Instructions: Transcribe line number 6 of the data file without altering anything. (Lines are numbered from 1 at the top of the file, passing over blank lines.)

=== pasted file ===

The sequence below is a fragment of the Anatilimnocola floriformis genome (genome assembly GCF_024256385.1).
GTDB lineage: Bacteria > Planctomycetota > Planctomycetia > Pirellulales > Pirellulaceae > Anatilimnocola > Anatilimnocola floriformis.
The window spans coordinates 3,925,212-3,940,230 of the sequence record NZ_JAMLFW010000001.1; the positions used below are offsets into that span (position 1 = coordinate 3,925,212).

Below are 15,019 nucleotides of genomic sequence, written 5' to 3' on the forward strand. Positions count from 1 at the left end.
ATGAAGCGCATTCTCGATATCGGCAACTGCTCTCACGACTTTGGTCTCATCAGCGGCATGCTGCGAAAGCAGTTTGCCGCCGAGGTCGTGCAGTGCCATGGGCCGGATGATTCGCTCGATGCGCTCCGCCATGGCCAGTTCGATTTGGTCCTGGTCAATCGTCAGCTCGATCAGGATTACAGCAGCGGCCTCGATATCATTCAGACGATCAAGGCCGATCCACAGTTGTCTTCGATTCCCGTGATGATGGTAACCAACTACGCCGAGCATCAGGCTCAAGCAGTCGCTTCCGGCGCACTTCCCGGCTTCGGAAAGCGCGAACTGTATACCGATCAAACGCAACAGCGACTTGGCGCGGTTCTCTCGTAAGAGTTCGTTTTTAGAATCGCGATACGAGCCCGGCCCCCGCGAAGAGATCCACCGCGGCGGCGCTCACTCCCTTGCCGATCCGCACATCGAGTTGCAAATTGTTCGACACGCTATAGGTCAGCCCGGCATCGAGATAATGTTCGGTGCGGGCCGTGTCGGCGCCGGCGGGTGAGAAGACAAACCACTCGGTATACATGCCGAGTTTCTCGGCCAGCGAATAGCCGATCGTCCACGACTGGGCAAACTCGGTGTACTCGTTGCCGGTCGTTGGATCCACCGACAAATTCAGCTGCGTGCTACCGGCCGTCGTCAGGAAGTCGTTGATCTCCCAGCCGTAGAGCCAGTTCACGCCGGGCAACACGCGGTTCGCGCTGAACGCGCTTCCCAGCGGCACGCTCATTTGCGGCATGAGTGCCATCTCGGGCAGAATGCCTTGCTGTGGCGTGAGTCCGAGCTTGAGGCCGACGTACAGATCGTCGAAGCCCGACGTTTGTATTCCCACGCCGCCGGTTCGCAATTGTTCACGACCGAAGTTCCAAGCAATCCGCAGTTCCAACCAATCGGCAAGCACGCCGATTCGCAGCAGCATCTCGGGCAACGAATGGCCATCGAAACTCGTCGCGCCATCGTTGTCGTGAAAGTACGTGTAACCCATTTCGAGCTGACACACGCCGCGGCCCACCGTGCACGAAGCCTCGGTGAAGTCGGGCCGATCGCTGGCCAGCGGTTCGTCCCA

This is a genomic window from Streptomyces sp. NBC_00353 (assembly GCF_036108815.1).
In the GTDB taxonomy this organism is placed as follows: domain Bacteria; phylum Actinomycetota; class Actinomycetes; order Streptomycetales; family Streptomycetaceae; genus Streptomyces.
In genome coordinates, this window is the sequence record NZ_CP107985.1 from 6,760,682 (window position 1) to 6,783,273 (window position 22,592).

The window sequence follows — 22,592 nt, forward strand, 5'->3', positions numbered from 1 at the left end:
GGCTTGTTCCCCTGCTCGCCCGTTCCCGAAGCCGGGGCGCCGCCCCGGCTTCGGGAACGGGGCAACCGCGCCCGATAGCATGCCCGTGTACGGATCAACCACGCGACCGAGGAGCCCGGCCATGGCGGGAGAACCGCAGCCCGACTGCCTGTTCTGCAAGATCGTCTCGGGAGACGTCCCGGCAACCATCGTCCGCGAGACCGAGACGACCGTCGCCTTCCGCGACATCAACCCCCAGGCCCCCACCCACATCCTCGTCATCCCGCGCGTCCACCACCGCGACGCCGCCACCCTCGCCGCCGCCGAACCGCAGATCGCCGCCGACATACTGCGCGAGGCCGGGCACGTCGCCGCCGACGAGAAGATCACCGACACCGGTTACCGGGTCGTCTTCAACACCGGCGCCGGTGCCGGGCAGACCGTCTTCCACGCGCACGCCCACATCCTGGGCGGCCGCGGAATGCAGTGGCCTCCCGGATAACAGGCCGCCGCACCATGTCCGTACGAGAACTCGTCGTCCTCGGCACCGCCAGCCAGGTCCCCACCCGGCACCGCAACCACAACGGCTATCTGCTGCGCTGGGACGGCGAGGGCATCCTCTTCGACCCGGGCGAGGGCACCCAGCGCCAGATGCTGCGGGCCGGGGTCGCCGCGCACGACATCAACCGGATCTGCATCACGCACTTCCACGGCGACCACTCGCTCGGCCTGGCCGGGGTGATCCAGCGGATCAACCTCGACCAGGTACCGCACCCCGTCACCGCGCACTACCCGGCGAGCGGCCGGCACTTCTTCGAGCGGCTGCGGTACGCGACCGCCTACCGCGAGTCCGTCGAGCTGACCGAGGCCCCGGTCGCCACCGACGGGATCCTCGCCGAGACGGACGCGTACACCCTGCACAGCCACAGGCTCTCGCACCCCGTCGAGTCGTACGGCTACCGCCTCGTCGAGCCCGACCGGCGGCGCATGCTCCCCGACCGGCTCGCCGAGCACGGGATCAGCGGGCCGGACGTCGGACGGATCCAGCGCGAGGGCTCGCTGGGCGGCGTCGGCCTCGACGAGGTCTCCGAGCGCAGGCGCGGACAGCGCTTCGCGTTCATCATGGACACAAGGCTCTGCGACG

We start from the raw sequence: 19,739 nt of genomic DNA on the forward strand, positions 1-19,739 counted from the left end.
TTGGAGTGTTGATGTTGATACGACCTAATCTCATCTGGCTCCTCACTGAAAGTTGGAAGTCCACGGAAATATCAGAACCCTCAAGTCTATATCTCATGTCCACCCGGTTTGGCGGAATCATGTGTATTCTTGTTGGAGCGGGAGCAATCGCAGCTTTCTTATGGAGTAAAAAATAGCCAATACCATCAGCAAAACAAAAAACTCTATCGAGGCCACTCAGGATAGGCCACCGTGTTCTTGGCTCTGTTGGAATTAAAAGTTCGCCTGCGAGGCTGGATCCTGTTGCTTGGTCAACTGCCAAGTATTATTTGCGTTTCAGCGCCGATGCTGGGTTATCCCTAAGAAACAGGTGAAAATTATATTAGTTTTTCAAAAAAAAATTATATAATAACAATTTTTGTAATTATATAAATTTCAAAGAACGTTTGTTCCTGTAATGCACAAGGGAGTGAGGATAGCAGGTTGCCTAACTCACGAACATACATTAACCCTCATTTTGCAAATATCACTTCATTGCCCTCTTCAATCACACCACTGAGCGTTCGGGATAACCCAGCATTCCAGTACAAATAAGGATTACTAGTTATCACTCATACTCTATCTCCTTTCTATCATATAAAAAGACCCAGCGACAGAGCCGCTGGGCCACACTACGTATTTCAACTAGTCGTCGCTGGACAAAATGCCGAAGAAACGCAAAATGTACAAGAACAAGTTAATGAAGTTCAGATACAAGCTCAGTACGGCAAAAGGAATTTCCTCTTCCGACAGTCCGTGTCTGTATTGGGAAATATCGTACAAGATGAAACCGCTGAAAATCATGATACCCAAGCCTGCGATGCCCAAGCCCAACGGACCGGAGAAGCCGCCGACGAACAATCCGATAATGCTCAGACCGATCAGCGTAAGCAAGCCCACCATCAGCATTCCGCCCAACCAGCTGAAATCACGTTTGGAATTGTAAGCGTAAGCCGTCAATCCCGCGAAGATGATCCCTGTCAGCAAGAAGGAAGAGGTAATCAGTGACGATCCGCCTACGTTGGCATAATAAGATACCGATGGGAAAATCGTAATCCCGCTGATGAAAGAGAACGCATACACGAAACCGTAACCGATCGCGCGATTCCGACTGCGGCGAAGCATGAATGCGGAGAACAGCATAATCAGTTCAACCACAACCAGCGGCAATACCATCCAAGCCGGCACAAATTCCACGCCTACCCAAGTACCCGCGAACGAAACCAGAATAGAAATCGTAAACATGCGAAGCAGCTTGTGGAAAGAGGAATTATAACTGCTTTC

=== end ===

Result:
This is a genomic window from Streptomyces sp. NBC_00353 (assembly GCF_036108815.1).